Authors have also stayed ahead of ebook retailers’ filters simply by changing their books’ titles and descriptions. One ebook, for instance, was originally titled In Too Deep with My Daughter. By Tuesday, the ebook’s author — “Kelsey Charisma” — had changed its title simply to In Too Deep and added a note in the book’s description to “Be aware of the title, cover and/or description change. Please see inside book for former title.” It remains for sale on Amazon’s UK website.
Even worse, authors are using metadata to describe incest pornography as "children's books."

Currently the battle is being fought over the books sold in the UK, but it is unlikely that it will continue to be ignored here in the states. Once they finish shutting down the government and plunging the nation's financial future into the depths of economic hell, the forces on the right will probably be able to turn their full attention to this latest infringement of a basic constitutional right.

As soon as they figure out a right that involves churches, flags or guns. The free expression of ideas is only one they respect when it includes the well known fact that "God hates fags" (WBC) or "Obama is the antchrist." (Not my misspelling, it appeared in a photo on Facebook yesterday, probably posted by a moran waiting for spellcheck to kick in.)

I find the novels involved to be personally offensive and would not bother to look past the titles before rejecting them. But I don't know that the rest of the world should be bound by my preferences. Or by yours or those of the Westboro Baptist Church. I am not familiar with the laws on pornography in the UK, but those here in the United States are still not as clear as booksellers need them to be if they are expected to censor what we read.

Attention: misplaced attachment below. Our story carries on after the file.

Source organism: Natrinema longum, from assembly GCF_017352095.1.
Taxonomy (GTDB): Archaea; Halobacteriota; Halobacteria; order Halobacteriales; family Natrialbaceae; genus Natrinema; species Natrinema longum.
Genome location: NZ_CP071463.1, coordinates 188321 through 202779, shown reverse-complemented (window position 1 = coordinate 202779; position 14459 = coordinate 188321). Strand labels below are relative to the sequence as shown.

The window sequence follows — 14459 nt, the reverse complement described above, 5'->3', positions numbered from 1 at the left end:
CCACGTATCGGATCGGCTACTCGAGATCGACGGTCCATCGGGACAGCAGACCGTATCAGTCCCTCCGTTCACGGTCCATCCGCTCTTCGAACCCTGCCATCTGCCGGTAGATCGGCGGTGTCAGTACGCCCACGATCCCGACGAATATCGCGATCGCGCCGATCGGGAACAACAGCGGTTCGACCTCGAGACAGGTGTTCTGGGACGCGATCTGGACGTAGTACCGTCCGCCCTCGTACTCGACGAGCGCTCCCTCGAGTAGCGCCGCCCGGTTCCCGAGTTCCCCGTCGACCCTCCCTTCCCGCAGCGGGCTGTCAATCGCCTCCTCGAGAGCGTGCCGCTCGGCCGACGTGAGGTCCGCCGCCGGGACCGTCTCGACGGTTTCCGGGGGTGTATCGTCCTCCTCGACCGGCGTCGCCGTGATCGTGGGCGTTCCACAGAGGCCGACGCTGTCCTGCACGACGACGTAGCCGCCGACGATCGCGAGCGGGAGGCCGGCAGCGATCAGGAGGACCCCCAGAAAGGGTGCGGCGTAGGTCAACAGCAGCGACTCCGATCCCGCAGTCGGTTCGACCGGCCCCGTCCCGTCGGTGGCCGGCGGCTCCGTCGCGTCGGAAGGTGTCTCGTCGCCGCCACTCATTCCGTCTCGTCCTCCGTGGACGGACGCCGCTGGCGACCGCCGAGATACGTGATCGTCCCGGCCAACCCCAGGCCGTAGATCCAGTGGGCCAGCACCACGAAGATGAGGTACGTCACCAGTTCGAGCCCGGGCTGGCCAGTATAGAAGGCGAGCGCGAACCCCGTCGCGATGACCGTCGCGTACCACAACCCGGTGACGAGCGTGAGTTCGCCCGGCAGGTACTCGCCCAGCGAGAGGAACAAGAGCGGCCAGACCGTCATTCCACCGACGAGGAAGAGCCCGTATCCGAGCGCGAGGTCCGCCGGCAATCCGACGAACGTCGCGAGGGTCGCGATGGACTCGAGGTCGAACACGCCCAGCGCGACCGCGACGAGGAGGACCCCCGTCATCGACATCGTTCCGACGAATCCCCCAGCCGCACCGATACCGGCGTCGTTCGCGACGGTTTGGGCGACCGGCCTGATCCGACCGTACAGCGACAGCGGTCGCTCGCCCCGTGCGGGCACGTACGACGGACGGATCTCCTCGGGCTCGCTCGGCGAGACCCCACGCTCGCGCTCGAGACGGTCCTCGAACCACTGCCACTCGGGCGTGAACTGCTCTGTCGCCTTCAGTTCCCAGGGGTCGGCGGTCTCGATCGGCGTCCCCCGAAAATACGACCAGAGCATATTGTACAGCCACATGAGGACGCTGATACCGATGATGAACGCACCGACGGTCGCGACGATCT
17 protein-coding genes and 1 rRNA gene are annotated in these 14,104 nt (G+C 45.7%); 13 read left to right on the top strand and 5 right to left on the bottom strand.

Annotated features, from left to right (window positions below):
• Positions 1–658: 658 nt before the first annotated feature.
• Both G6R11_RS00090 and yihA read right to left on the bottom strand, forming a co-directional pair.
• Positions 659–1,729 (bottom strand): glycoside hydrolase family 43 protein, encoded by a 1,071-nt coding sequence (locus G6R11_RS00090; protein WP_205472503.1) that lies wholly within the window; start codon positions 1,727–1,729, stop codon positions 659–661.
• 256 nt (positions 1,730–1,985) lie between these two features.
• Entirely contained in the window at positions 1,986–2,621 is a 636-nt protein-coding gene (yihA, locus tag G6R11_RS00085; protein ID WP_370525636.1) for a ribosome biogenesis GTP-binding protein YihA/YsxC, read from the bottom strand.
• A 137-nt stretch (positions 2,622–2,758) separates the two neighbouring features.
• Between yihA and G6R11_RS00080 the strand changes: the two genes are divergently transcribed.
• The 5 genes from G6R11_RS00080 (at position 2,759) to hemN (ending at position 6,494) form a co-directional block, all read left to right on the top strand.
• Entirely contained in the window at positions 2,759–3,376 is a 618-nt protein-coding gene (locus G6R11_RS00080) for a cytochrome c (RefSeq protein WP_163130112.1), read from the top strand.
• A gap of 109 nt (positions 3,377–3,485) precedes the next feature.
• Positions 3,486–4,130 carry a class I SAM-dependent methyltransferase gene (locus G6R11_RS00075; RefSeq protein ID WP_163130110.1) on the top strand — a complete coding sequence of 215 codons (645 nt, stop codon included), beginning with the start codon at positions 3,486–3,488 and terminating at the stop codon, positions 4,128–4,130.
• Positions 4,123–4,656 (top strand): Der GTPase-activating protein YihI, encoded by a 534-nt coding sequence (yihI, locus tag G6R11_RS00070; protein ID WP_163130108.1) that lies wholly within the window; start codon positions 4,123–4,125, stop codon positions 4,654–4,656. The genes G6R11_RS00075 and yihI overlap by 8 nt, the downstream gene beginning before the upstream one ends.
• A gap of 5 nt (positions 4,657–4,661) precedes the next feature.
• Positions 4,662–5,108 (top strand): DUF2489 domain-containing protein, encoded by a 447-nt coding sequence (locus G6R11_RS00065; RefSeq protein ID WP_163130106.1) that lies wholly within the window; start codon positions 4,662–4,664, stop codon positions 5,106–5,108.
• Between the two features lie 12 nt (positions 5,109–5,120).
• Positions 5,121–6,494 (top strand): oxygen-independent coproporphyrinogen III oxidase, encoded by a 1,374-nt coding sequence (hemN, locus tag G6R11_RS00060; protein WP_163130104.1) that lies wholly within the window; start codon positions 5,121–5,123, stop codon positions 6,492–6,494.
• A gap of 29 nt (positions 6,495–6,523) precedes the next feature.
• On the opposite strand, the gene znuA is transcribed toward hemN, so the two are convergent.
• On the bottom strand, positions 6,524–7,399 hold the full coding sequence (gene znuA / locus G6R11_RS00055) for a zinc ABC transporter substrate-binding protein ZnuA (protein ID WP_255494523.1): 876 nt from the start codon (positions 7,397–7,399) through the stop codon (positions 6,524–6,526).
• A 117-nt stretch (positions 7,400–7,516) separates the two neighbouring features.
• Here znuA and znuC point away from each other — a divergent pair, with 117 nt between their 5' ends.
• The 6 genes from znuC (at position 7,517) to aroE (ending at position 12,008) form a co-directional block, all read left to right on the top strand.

Granted, pornography may have no place on the bookshelves of your local independent bookstore, where children are hopefully present, but there should be adult literature available in digital format. Somewhere. After all, as a woman, I have now been finally recognized as a potential target for erotica and would like to be able to see if I like it before it is shut down.

I think the biggest problem we have with pornographic ebooks is that there are some who still insist on knowing what it is we are reading. But I am a bleeding heart, left wing liberal who hates the thought of the damage done by censorship more than I hate the damage done by its object.

Readers & Book Lovers Series Schedule

DAY TIME (EST/EDT) Series Name Editor(s)
SUN 6:00 PM Young Reader's Pavilion The Book Bear
2:00 PM What's on Your E-Reader? Caedy
2:00 PM Bibliophile's Wish List Caedy
Sun 9:30 PM SciFi/Fantasy Book Club quarkstomper
Bi-Monthly Sun Midnight Reading Ramblings don mikulecky
alternate Mondays
2:00 PM Political Books Susan from 29
Mon 8:00 PM Monday Murder Mystery michelewln, Susan from 29
Mon 11:00 PM My Favorite Books/Authors edrie, MichiganChet
TUES 5:00 PM Indigo Kalliope: Poems from the Left bigjacbigjacbigjac
alternate Tuesdays 8:00 AM LGBT Literature Texdude50, Dave in Northridge
alternate Tuesdays 8:00 AM All Things Bookstore Dave in Northridge
Tue 8:00 PM Contemporary Fiction Views bookgirl
WED 7:30 AM WAYR? plf515
Wed 2:00 PM e-books Susan from 29
Wed 8:00 PM Bookflurries Bookchat cfk
THU 8:00 PM Write On! SensibleShoes
Thu (first each month) 11:00 AM Monthly Bookpost AdmiralNaismith
alternate Thursdays 11:00 PM Audiobooks Club SoCaliana
FRI 8:00 AM Books That Changed My Life Diana in NoVa
Fri 8:00 PM Books Go Boom! Brecht; first one each month by ArkDem14
Fri 10:00 PM Slightly Foxed -- But Still Desirable shortfinals
SAT (fourth each month) 11:00 AM Windy City Bookworm Chitown Kev
Sat 12:00 PM You Can't Read That! Paul's Book Reviews pwoodford
Sat 9:00 PM Books So Bad They're Good Ellid